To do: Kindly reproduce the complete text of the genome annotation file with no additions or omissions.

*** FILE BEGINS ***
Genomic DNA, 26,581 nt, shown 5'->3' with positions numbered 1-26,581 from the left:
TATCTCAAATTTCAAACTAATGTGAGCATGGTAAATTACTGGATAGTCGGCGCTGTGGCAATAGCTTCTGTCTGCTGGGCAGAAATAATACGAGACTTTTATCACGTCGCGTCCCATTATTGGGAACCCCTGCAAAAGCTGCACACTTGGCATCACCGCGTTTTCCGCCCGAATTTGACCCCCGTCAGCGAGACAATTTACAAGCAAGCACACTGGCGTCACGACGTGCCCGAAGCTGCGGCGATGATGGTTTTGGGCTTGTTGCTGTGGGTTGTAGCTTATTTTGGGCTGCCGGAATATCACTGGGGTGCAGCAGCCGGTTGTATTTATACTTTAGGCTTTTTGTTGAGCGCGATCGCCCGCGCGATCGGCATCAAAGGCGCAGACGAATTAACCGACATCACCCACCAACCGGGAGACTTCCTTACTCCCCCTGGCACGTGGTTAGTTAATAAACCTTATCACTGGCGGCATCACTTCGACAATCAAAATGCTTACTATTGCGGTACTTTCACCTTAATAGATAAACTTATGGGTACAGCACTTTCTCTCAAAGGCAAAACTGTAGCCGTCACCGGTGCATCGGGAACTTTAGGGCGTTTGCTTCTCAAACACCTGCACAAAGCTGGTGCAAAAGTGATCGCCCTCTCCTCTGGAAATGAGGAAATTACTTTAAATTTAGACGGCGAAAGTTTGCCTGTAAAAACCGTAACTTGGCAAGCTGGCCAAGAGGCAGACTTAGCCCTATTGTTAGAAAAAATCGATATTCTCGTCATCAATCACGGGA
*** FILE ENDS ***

Genomic DNA, 26,581 nt, shown 5'->3' with positions numbered 1-26,581 from the left:
TATCTCAAATTTCAAACTAATGTGAGCATGGTAAATTACTGGATAGTCGGCGCTGTGGCAATAGCTTCTGTCTGCTGGGCAGAAATAATACGAGACTTTTATCACGTCGCGTCCCATTATTGGGAACCCCTGCAAAAGCTGCACACTTGGCATCACCGCGTTTTCCGCCCGAATTTGACCCCCGTCAGCGAGACAATTTACAAGCAAGCACACTGGCGTCACGACGTGCCCGAAGCTGCGGCGATGATGGTTTTGGGCTTGTTGCTGTGGGTTGTAGCTTATTTTGGGCTGCCGGAATATCACTGGGGTGCAGCAGCCGGTTGTATTTATACTTTAGGCTTTTTGTTGAGCGCGATCGCCCGCGCGATCGGCATCAAAGGCGCAGACGAATTAACCGACATCACCCACCAACCGGGAGACTTCCTTACTCCCCCTGGCACGTGGTTAGTTAATAAACCTTATCACTGGCGGCATCACTTCGACAATCAAAATGCTTACTATTGCGGTACTTTCACCTTAATAGATAAACTTATGGGTACAGCACTTTCTCTCAAAGGCAAAACTGTAGCCGTCACCGGTGCATCGGGAACTTTAGGGCGTTTGCTTCTCAAACACCTGCACAAAGCTGGTGCAAAAGTGATCGCCCTCTCCTCTGGAAATGAGGAAATTACTTTAAATTTAGACGGCGAAAGTTTGCCTGTAAAAACCGTAACTTGGCAAGCTGGCCAAGAGGCAGACTTAGCCCTATTGTTAGAAAAAATCGATATTCTCGTCATCAATCACGGGA